I feel like adding a links page today, for my own convenience as much as anyone else's. Only pages that I've frequented for a long time will go on the links page.

January 6, 2007

It snowed today. I am posting seven pictures (besides the one on the left) of Korea in the winter, when there's snow all over everything. I have scenes from Sungkyunkwan University (a university that is over 600 years old, and is covered in snow in a scenic fashion), the wilderness near Hyehwa (mountains and woods), and a random picture or two. I'm starting a new photo gallery.

Click here to see the new photo gallery!

January 4, 2007


Yesterday was a productive day. It was so productive, I was too tired after it all to update my site, so I waited until today.

First, I went over to Hyehwa and visited Paul and took care of some stuff that needed to be taken care of. I also checked on the prices of SPAM, because SPAM is everywhere, and it should be in my sandwiches. I found a 340-gram can of "Seupam" (as opposed to the official brand, "Seupaem") for a little over $3,000. Oh, wait, I meant won. I paid my cell phone bill. It was 10,000 won, and makes it a lot harder for girls to stand me up. On the way home, I saw a an environmentalist truck that said, in Korean, the following expression that doesn't translate very well: "Our Rivers and Mountains Greenly Greenly."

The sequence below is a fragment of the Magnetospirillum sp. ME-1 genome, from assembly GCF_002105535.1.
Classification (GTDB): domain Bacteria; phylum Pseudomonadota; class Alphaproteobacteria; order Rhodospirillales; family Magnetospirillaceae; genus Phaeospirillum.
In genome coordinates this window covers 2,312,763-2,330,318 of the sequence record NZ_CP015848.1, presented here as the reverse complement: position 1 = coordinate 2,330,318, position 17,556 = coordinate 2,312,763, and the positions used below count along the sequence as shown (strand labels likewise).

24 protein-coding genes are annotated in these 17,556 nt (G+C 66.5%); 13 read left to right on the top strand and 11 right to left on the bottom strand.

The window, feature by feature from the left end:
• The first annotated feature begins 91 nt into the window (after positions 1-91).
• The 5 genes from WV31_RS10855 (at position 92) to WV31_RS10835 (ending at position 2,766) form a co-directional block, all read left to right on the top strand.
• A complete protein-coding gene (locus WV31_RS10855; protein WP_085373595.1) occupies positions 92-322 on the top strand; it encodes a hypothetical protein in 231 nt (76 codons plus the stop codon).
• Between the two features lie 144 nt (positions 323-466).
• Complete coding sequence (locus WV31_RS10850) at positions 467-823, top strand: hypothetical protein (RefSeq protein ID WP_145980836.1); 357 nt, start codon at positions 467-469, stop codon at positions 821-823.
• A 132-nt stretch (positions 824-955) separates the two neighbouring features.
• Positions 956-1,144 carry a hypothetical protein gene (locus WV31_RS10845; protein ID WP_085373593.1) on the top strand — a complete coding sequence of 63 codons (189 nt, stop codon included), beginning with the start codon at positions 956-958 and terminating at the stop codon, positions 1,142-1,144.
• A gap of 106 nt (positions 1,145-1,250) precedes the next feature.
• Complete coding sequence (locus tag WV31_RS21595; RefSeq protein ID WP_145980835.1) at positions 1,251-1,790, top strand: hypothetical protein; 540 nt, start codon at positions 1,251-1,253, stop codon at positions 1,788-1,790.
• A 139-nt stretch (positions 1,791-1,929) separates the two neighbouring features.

Now, the awesome part happened at the Seoul Immigration Office when I went to update my address (a task which must be completed within two weeks of the move). I had heard a rumor that I could work a part-time job on a student visa after six months. Well, I can't do that yet -- I need a D-2, not a D-4. However, when I enter a Korean university as a full-time student, I will get the D-2, and I can begin working part-time within six months! Actually, one of the officers said "one term," the other said "six months." So it's either three months or six months. Either way, I'm absolutely ecstatic. Who would have ever thought that I could legally work in Korea without a degree, or without being in the Industrial Trainee program? I'm going to have to investigate this a little more carefully, because this just sounds too good to be true. I know my hours would be limited, but according to my calculations, I could possibly have a money surplus every year if I planned really carefully and went to an inexpensive university, such as SNU or Cheju National University.

December 16, 2006

Larva is my friend

I found this brilliant example of Engrish at the local CORE MART supermarket. It's on the PC Cam Larva II. The text underneath (which I realize is illegible due to the low resolution of this camera) says "Larva is my friend."

December 15, 2006